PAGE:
Russian rescuers have lifted the cruise ship Bulgaria out of the Volga River two weeks after the ship capsized mid-trip, killing 122 people. Authorities are hoping that the wreckage will give clues into why the tragedy happened.
Emergency Services crewmen pulled the boat off the river-bed and towed it to shallower waters, where they began pumping out water. The move has already allowed the government to confirm the 122-person death toll, as well as offering a few details about the last minutes of the Bulgaria's final voyage.
While there is no official determination of why the 56-year-old ship sank, authorities found the ship's wheel turned all the way right and the engine set at full power, an indication that the captain was desperately trying to steer the ship into shallow waters, according to The Moscow Times.
It is currently believed that the vessel had at least one under-powered engine and could not recover when forced into a dangerous position amidst large waves. The ship was built in 1955, and had not been property inspected or refurbished for over 30 years.
The boat sank 66 feet. Most of the passengers who later died were trapped inside the boat as it sank. If the captain had made it to shallower waters, more people could have been rescued, according to Emergency Situations Ministry official Igor Panshin.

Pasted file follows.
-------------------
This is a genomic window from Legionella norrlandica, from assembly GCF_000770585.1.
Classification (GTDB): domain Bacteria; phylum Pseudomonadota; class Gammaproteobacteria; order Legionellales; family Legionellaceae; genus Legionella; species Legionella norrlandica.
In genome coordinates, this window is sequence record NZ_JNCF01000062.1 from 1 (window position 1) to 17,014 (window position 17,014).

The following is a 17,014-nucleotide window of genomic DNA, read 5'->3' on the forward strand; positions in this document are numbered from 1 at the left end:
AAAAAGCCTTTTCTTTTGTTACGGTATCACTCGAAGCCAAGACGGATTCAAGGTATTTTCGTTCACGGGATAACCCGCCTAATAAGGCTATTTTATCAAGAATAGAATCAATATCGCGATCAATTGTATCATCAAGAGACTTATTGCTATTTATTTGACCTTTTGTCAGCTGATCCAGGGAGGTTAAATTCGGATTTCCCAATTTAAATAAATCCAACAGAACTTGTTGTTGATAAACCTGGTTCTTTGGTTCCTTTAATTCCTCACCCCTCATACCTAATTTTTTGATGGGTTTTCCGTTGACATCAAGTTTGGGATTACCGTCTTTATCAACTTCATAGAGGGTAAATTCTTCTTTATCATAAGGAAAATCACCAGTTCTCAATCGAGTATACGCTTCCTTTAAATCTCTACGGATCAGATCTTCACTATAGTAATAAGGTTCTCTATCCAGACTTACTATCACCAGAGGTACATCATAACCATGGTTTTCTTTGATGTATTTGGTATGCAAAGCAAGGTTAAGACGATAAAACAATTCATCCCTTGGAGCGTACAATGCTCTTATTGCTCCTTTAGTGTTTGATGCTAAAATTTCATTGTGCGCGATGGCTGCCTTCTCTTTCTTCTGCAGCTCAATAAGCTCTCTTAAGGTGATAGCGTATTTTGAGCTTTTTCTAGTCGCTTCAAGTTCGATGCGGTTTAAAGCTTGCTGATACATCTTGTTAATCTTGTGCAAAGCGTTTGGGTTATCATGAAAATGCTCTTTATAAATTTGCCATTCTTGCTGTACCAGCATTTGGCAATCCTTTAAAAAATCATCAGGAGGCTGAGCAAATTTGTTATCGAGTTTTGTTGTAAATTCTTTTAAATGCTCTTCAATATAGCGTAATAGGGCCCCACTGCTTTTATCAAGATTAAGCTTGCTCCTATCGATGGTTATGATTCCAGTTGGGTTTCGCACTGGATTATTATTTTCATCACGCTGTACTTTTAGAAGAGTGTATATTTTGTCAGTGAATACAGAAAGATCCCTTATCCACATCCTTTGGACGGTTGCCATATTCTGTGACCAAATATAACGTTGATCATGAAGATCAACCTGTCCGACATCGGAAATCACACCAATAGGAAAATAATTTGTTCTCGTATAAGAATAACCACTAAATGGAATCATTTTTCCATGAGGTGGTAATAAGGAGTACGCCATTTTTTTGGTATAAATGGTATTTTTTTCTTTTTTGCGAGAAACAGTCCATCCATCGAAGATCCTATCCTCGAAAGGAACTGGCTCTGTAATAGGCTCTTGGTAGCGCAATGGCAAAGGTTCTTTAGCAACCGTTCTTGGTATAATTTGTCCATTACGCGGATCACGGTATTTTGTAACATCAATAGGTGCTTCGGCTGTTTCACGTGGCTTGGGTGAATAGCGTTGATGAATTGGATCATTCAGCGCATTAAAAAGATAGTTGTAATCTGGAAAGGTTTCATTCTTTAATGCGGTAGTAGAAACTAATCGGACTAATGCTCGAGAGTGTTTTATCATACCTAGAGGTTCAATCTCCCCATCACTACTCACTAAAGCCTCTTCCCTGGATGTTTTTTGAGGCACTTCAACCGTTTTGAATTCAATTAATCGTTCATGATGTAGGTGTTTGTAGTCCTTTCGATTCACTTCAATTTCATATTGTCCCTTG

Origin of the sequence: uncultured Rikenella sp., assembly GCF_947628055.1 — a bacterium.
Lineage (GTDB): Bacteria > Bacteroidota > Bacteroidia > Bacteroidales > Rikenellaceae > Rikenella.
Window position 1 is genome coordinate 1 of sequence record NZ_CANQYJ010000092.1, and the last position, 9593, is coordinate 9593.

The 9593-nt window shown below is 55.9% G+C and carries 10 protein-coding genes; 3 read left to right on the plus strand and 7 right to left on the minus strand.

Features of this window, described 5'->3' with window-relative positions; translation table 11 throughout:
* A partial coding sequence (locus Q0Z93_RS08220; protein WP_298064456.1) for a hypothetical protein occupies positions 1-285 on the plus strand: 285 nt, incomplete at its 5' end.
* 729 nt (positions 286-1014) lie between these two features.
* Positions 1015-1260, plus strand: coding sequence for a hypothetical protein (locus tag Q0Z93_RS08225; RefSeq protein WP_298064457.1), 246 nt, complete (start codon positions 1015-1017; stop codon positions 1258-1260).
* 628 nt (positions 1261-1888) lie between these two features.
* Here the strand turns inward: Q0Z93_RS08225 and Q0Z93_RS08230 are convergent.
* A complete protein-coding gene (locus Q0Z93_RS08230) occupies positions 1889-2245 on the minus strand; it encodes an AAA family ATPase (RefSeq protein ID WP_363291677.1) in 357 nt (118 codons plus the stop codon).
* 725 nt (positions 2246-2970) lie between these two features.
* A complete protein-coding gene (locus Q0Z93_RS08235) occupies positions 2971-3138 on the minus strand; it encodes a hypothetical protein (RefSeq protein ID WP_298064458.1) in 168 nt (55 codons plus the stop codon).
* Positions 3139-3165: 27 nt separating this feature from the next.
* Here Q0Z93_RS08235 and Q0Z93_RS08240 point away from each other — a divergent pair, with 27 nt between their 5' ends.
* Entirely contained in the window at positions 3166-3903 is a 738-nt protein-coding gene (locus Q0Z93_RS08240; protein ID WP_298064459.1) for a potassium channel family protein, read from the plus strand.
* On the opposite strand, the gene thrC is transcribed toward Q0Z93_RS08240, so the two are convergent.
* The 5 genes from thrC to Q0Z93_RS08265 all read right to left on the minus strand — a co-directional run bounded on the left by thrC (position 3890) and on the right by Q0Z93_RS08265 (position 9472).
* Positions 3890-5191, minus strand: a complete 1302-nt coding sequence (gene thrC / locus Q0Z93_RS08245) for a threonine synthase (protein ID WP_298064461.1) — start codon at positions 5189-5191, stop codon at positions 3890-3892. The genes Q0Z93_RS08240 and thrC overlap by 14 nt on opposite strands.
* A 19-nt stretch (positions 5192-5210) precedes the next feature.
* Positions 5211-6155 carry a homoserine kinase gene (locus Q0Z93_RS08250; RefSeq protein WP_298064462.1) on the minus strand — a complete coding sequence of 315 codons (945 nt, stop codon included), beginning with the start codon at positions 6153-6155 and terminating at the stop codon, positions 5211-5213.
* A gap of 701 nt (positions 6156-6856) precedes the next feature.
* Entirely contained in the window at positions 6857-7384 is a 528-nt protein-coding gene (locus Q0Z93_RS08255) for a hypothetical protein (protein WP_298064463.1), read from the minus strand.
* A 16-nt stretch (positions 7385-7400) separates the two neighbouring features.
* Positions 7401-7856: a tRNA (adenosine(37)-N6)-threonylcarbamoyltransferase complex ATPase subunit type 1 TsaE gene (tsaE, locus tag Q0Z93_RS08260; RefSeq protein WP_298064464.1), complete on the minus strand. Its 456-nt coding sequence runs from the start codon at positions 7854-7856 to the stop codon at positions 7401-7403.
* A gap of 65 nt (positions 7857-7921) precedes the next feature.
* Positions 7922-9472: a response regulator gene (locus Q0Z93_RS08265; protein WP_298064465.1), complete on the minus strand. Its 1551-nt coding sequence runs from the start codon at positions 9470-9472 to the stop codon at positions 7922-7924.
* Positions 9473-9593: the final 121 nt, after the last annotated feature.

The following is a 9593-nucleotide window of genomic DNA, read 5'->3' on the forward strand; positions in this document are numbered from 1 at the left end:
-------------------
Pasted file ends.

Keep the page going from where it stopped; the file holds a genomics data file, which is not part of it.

Two people have been charged over the incident: Svetlana Inyakina, head of the company that rented the Bulgaria, and Yakov Ivashov, an inspector who checked the Bulgaria before its departure.
The Bulgaria was severely overloaded when it set sail on a river cruise for vacationing Russians. The boat sank on July 10. It was the worst Russian maritime disaster since 1986, when a passenger ship and a freighter collided killing 423. According to witnesses, the boat sank in less than two minutes.
Russian President Dmitri Medvedev and other Russian authorities are currently looking for two other boat captains who sailed by the drowning passengers, but did not stop to help.